Hope for Huntington's Disease

April 24, 1993

"This is not [just] hope for those who are afflicted. This is life," said one woman who suffers from Huntington's disease, upon hearing of the recent discovery of the renegade gene that triggers the malady. Her enthusiasm -- despite the fact that any potential cure is still years or even decades away -- suggests the extent to which this fatal inherited brain disorder blights the lives of families in which the disease has occurred.

The genetic discovery, published in the scientific journal Cell, now makes it possible to conduct accurate screening for the gene, thus relieving the suspense of thousands of people at risk. For those who will learn that they are free of the defect, that is tantamount to a new lease on life. But for others the news will be bleak indeed. They can expect inevitable mental and physical deterioration, culminating in death.

Given that prognosis, any screening efforts will need to be carried out with great care and enormous attention to counseling and psychological support. Likewise, there should be safeguards against abuses, such as any attempt to use the test as grounds for denying health coverage for "pre-existing conditions." Knowledge is power, and power is subject to abuse.

Folksinger Woody Guthrie is perhaps the best-known American victim of this disease, which relentlessly destroys the brain, causing involuntary movements and even dementia before it leads gradually to death. One of the more frightening aspects of the disease is that it shows no symptoms until age 35 or so. At that point, many people have already had children, who could also develop the disease. As Woody Guthrie's son, Arlo, has eloquently testified, the suspense of wondering whether he or one of his children will meet his father's fate is a constant burden. About 25,000 Americans currently suffer from the disease, and another 100,000 are at risk.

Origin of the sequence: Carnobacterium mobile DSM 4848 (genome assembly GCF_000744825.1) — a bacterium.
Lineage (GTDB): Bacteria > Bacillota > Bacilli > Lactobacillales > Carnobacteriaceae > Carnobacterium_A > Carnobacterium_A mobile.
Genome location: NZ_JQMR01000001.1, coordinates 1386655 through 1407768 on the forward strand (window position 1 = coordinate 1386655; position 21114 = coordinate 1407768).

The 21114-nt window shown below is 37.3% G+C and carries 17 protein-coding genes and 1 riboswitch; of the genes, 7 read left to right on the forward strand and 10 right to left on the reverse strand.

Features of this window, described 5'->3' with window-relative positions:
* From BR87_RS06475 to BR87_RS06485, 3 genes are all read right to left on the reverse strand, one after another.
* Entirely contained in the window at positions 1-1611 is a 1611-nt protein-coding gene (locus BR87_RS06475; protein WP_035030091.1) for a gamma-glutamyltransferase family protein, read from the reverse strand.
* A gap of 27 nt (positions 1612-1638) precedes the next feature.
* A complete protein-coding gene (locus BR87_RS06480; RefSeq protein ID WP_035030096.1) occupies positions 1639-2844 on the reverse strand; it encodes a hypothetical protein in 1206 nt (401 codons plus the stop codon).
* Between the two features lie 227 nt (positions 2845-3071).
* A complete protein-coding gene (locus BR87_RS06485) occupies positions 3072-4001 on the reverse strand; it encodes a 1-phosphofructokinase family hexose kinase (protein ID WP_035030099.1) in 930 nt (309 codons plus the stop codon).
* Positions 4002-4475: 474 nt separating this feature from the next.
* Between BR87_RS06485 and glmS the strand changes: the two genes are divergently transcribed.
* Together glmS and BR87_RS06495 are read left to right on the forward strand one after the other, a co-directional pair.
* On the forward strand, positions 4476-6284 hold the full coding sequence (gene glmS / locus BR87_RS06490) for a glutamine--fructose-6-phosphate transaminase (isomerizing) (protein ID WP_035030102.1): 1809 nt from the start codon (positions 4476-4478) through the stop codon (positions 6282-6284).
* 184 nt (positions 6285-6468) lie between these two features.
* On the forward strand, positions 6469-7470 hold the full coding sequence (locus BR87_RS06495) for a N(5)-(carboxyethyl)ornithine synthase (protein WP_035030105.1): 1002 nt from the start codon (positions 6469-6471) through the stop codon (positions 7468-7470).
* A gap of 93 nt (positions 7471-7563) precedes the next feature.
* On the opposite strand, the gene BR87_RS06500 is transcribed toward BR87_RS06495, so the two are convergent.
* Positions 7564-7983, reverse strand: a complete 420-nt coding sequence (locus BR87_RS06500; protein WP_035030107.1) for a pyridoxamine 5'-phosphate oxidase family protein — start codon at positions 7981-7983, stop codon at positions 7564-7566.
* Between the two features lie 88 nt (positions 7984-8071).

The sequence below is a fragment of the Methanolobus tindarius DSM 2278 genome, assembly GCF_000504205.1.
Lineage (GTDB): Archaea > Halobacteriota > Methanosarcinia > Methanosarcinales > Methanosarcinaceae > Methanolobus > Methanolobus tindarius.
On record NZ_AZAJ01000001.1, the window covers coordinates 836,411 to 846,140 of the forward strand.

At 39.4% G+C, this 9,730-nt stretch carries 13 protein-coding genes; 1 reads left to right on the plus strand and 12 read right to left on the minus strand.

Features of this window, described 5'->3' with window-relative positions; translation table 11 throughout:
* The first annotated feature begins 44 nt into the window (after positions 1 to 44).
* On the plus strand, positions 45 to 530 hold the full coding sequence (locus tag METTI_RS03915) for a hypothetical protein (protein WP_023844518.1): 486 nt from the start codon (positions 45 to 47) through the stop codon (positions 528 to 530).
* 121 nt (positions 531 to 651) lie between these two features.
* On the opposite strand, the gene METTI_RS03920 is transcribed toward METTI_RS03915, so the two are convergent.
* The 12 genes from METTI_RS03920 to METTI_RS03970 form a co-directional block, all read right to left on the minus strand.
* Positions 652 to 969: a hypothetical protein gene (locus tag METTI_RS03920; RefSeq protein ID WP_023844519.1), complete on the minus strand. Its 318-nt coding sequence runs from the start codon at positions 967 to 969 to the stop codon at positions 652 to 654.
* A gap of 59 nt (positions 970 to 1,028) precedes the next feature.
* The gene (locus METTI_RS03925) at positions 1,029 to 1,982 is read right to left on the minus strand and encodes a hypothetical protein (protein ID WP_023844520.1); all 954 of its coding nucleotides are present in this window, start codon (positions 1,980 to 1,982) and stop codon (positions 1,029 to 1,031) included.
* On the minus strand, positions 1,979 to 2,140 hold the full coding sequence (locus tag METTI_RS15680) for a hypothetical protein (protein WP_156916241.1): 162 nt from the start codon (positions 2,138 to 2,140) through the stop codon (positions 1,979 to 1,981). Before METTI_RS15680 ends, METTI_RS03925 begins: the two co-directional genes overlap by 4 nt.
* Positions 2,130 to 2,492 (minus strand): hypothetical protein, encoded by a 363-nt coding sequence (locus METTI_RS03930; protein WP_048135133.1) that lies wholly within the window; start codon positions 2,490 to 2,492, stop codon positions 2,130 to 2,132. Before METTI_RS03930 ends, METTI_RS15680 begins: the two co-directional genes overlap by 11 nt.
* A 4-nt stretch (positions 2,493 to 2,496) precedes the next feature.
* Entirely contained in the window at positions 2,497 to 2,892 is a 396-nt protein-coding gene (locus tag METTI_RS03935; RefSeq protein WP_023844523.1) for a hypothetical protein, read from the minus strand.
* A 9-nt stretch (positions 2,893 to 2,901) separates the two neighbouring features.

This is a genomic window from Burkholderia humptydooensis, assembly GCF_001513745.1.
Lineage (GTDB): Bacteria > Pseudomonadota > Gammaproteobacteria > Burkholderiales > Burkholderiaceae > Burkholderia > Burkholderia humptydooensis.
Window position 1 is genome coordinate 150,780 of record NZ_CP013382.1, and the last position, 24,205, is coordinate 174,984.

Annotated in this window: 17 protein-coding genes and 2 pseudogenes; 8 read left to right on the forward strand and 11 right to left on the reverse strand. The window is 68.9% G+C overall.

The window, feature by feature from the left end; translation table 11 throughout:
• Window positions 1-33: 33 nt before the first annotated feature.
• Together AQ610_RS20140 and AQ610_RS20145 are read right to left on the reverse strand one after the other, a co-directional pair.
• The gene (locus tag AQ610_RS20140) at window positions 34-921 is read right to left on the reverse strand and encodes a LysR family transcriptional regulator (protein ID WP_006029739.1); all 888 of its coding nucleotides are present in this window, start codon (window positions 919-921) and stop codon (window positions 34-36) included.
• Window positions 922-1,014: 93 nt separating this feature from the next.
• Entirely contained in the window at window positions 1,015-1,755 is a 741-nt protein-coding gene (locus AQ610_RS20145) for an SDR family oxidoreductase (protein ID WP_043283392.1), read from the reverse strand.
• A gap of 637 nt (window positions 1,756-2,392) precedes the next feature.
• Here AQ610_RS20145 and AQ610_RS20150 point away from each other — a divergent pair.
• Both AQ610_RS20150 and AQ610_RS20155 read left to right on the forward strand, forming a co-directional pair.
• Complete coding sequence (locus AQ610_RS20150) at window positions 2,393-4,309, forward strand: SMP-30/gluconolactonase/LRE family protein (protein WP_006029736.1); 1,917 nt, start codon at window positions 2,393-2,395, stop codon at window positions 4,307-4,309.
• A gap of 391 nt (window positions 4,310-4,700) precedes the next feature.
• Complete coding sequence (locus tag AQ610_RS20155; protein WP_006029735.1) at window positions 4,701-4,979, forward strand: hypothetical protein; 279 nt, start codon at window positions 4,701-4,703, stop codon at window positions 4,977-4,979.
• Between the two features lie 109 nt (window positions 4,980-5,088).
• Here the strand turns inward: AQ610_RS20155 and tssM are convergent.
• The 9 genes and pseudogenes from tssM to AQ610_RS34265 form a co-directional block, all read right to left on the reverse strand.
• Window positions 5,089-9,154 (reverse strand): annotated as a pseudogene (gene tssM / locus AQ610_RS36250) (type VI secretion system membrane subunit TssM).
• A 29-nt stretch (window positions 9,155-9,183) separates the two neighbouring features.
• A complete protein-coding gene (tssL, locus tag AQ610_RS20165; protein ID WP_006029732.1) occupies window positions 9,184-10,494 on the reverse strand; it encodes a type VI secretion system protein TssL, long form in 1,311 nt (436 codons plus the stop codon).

The ability to screen for the defect is only the first step toward being able to cure or even ameliorate the disease. It is, in other words, only a limited victory. But for people who have lived without hope for so long, the first step toward hope -- and toward life -- may be the most important one of all.

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